What is Power?

What is power? Like most concepts, it is something that seems intuitively obvious at first blush, but like most things, it’s a little more complicated than it might initially appear. One might believe that power is the ability of someone to do something according to their will, i.e., the power to do something they want to do. In philosophy, this is considered a kind of action-theoretical view of power. Another view is the power-over view wherein power is defined in terms of the ability to have power over someone else, i.e., the ability of A to get B to do something that B would not do otherwise. Of course, it is plausible that both views of power can be useful in certain contexts. One doesn’t have to just endorse a single conception at the exclusion of the other and may even be just two ways of talking about the same thing. For example, both can be seen as action-theoretical with power-over being a derivative form of power-to.

These may be useful and intuitive notions of power, but what do we really mean when we talk about power in more of a social context? For example, I have previously argued that patriarchy is a systemic form of power. What would it mean for power to be systemic? Rather than viewing power in terms of an individual being able to constrain and/or compel another, a systemic view of power could view things in terms of structures that determine the possibilities for individual actions. Of course, this is still compatible with action-theoretical accounts of power–after all, it can still be conceived as reducible to individual actions in many relevant ways–but it does put those accounts in a larger social context.

Indeed, many individualists can get on board with the idea that patriarchy is a kind of social system that establishes what are more or less possible, or probable, courses of action for individual actors to take. For instance, an individualist feminist could argue from this perspective that women are generally disadvantaged by implicit biases against women that lead employers (potential or otherwise) to unconsciously believe that women are less fit for certain job roles, even when things like experience and education are controlled for.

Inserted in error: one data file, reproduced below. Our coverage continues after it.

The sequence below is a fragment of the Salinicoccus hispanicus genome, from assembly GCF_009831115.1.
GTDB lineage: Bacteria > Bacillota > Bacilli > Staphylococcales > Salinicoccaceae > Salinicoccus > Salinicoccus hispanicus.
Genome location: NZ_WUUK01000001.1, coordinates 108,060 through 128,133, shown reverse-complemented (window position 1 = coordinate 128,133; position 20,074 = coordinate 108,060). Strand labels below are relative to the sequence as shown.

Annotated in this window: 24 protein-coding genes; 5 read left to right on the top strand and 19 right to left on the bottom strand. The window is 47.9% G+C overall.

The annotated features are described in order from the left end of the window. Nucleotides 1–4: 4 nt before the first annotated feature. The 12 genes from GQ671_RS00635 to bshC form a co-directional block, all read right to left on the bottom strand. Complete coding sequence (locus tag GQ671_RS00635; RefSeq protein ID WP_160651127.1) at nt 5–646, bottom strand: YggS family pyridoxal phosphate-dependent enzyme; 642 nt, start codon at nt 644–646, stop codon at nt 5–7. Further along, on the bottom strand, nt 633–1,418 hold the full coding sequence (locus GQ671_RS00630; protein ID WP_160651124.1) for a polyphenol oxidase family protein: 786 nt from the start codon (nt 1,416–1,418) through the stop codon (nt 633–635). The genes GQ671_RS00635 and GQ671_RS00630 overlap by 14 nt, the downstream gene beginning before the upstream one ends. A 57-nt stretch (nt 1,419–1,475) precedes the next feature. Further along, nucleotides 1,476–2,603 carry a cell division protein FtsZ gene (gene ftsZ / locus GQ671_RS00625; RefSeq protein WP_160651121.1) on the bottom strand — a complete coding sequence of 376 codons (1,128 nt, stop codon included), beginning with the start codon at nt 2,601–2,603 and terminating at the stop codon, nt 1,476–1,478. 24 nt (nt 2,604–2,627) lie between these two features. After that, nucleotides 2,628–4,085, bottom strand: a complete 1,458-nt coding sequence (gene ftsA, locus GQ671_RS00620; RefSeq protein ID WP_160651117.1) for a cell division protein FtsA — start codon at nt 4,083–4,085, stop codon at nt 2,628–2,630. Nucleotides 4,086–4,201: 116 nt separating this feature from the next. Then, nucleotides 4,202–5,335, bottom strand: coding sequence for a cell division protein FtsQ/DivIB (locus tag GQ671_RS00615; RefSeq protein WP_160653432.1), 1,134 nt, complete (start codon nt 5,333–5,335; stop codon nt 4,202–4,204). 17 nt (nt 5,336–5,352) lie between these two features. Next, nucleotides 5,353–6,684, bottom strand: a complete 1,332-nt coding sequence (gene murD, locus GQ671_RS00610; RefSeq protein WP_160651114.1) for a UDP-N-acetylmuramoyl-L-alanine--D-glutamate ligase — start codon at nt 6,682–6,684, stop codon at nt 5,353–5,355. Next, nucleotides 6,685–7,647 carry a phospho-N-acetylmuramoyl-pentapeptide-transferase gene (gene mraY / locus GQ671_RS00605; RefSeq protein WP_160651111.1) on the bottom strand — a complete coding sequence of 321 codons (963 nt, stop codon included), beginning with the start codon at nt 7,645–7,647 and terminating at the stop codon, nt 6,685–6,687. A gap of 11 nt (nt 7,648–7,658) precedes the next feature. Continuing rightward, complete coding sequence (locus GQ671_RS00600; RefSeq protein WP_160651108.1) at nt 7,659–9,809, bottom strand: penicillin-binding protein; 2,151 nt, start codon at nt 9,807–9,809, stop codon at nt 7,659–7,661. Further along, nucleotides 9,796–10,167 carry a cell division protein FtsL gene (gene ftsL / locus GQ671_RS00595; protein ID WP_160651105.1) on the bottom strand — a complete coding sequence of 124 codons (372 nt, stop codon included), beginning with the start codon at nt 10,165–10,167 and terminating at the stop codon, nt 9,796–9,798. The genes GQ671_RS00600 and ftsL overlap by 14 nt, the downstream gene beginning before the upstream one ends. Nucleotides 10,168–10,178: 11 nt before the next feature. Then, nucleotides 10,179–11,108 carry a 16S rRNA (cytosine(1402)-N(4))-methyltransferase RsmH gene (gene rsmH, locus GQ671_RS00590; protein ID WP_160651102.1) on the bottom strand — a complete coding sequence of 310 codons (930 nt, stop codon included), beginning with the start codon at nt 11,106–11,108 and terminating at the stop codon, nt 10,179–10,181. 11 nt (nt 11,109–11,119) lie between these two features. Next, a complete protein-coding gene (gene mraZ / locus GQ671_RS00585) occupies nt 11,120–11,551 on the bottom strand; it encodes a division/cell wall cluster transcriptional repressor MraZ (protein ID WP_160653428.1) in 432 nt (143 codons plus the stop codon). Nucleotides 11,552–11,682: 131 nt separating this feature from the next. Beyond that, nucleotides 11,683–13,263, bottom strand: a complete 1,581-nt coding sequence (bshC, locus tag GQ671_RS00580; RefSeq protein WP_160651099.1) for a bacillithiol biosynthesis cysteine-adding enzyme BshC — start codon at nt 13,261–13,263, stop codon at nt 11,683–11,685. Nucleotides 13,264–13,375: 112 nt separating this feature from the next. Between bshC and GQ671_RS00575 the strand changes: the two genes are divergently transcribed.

It was previously mentioned that not only is the self a social construction, but so are our sexualities as well as our bodies. However, what was not explained is exactly how that social construction comes about. Construction is a concept that describes a process, or a doing of sorts. In other words, social construction can be described in power-to and power-over terms. Of course, this doesn’t fully account for how power constructs humans, including their flesh and their desires (more on that specifically will be addressed at a later time).

Constitutive views of power take the systemic notions just described to another level in a way that makes power not reducible to individual actors or actions, thus differentiating them from action-theoretical perspectives. These views stipulate that instead of power merely determining what actions are possible for individual actors, power constitutes said actors and the social context they act in, and is manifested by the exercise of one’s will over others. In the context of feminist discourse, patriarchy constitutes gendered subjects, their actions, and their social contexts. It is manifested by phenomena like misogyny.

Recall the Buddhist concept of interdependence and Hume’s bundle theory. According to these ideas, what we are is a set of properties and relations. In other words, we are constituted by our relations to other people and things in the world around us. If we take these notions seriously, then the constitutive view of power is much more plausible than it might initially seem.

Philosopher Michel Foucault put it this way:

“[Power is] the multiplicity of force relations immanent in the sphere in which they operate and which constitute their own organization; as the processes which, through ceaseless struggles and confrontations, transforms, strengthens, or reverses them;…thus forming a chain or system.”

There is an important point in this that needs special emphasis. Power doesn’t just impose limits on people. In other words, it isn’t merely regulative. As the term “constitutive” suggests, power is also generative, or productive. In other words, it produces subjects and the categories they fall into. Such categories within the contemporary cultural context that subjects find themselves in are often framed in binary terms such as “male” or “female”, “man” or “woman”, “masculine” or “feminine”, “heterosexual” or “homosexual”, etc. Of course, culture doesn’t just produce binary categories. It also produces categories such as “non-binary” and “bisexual” (though those categories are defined by reference to certain binaries).

What is even more important to understand is that even though dominant culture imposes social sanctions on non-normative identities (transgender identities, for example), it nevertheless produces them. For instance, though homosexual people were (and still are to an extent) culturally unintelligible, the category “homosexual” is still a conceptually intelligible category (though not culturally intelligible; yes, there is a difference) that also provides intelligibility to the category “heterosexual”. In other words, not only does culture produce non-normative identities, those same identities are not accidents, but are features it relies on. They are necessary for normative identities to exist. In other words, they are interdependent.


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